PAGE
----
ana martins, PhD
Senior Lecturer in Portuguese
AHRC Early Career Leadership Fellow
University of Exeter, UK
"From Adamastor, with Love: Unthinking lusofonia through the Female Monstrous in José Eduardo Agualusa's Nação Crioula: A Correspondência Secreta de Fradique Mendes" (free eprints here)
I specialise in women's writing in Portuguese. Here you can browse through some of the writing I have been sending out to the world since 2006. You can find me at the beautiful campus of the university of Exeter, where I teach and do research, or in Portugal, in the heart of Beira Baixa, where I'm from.
This book is the first to identify an important theoretical overlap between Anglo-Saxon and Lusophone postcolonial theories: the systematic neglect of gender and sexual variables in the analysis of the marketing of cultural difference in the post colonial era. Drawing on the theoretical work of Graham Huggan and Boaventura de Sousa Santos, the author of this study discusses the political significance of this neglect by focusing on the asymmetrical positions occupied by two widely acclaimed Lusophone women writers, Paulina Chiziane of Mozambique andLídia Jorge of Portugal. The book asks how these two contemporary writers deal with master narratives such as Lusofonia, exoticism, capitalism and post colonialism in their novels, and examines the implications of placing gender and sexual difference at the heart of the ‘postcolonial exotic’.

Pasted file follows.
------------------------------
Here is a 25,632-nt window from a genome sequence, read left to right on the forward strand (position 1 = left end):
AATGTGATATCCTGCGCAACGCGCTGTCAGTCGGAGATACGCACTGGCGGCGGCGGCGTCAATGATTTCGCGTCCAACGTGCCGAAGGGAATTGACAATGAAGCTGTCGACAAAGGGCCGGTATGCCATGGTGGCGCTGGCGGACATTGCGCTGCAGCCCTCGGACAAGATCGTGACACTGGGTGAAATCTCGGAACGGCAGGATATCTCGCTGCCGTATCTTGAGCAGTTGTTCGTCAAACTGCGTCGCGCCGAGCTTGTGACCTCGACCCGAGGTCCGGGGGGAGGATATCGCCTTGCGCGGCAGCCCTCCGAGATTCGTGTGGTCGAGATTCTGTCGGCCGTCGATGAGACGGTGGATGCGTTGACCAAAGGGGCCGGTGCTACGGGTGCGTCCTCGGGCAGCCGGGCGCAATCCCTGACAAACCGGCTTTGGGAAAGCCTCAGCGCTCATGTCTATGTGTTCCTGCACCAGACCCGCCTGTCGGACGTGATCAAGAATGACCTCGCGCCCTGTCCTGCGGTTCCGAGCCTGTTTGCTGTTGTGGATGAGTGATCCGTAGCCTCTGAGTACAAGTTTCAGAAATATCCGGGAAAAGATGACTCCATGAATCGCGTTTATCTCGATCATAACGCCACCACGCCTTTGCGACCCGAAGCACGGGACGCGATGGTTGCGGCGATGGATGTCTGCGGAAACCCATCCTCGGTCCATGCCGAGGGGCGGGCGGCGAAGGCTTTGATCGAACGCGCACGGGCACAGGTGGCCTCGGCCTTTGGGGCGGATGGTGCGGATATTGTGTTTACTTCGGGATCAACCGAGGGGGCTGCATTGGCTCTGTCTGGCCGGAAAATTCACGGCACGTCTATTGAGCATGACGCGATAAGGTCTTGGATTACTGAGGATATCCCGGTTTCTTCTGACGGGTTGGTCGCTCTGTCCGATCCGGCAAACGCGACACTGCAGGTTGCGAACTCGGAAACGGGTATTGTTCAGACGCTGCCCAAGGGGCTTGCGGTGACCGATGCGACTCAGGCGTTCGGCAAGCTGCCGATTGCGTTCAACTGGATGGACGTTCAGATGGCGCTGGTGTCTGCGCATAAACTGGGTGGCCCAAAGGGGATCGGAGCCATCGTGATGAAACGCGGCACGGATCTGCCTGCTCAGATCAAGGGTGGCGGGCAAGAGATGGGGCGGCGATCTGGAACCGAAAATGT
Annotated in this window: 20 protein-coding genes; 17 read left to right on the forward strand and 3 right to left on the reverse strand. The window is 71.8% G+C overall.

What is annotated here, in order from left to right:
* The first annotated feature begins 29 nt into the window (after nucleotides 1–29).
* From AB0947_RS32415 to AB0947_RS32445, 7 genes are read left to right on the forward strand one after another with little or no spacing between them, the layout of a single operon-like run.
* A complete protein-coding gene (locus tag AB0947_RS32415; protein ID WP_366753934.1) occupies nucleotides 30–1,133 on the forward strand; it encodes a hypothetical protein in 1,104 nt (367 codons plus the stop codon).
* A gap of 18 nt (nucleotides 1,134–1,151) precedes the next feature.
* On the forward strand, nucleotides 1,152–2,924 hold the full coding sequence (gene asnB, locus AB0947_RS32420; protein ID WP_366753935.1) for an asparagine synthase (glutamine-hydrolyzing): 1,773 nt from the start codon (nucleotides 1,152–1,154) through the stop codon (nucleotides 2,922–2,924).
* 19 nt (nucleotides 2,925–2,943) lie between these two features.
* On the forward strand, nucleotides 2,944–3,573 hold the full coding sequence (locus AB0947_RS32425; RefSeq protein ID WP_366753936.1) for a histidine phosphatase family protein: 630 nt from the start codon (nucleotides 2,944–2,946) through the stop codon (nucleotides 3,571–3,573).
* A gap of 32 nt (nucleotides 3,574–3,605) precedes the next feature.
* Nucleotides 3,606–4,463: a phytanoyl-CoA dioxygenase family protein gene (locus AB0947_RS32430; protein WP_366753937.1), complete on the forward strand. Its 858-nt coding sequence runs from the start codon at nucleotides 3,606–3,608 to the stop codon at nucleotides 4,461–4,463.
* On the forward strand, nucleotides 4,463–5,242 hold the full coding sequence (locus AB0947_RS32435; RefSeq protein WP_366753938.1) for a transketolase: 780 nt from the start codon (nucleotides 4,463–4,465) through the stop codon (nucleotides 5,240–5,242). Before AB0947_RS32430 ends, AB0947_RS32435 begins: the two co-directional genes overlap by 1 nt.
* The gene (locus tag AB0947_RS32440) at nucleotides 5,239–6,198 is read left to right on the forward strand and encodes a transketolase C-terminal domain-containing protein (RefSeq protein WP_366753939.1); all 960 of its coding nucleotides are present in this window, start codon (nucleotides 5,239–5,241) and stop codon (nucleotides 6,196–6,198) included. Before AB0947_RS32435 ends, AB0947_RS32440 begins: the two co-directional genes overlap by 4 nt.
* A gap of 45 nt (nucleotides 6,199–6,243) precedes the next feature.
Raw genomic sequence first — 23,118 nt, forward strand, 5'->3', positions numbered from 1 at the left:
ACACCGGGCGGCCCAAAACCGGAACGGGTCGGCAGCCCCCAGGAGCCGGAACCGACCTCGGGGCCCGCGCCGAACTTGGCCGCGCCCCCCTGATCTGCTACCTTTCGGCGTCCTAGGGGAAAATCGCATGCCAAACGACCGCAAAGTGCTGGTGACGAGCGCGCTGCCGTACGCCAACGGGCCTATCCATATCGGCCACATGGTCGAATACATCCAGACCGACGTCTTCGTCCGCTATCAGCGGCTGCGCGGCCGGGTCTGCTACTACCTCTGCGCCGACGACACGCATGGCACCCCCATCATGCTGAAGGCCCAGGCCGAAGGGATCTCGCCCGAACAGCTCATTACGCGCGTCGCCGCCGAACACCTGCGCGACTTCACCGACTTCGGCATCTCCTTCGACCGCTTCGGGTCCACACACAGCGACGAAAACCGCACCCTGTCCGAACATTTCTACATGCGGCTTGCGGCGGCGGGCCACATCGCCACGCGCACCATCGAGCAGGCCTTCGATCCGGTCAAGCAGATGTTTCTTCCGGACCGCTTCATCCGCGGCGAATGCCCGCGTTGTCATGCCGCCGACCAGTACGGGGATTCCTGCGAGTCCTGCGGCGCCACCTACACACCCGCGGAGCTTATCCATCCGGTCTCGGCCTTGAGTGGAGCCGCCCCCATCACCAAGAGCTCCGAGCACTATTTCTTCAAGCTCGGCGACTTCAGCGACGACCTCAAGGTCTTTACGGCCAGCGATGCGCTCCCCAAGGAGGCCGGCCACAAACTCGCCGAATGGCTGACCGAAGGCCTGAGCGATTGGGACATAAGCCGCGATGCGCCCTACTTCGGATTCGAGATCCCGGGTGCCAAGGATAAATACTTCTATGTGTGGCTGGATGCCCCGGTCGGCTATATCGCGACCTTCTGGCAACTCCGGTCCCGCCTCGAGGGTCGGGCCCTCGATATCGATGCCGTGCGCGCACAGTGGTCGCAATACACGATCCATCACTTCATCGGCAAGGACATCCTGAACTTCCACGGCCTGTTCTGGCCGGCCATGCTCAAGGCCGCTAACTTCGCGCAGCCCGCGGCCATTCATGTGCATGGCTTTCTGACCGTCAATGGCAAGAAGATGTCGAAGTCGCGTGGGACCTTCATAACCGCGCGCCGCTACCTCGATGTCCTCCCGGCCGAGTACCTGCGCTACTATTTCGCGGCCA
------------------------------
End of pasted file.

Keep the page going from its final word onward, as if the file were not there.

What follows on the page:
Peter Lang Series Reconfiguring Identities in the Portuguese-Speaking World - Volume 1
Oxford, Bern, Berlin, Bruxelles, Frankfurt am Main, New York, Wien, 2012. X, 245 pp.
ISBN 978-3-0343-0828-1 pb. (Softcover)
ISBN 978-3-0353-0365-0 (eBook)
Authentic Recipes from Around the World (Ceredigion, HAT Events 2015). With Emma-Jayne Abbots, Rocio Carvajal, Anna Charalambidou, Elaine Forde, Hazel Thomas, and Deborah Toner. ISBN 978 0 9562553 9 6.
This book reflects about the term "authenticity" in the context of foods and drinks. It asks how history, time and temporality can be used to make particular cultural products seem "authentic" or the "real" thing. We explore authenticity in relation to foods and drinks from different parts of the world: pulque (alcoholic drink from central Mexico), flaounes (celebration Easter pies from Cyprus), Welsh craft cider, and acarajé (street snack from Brazil).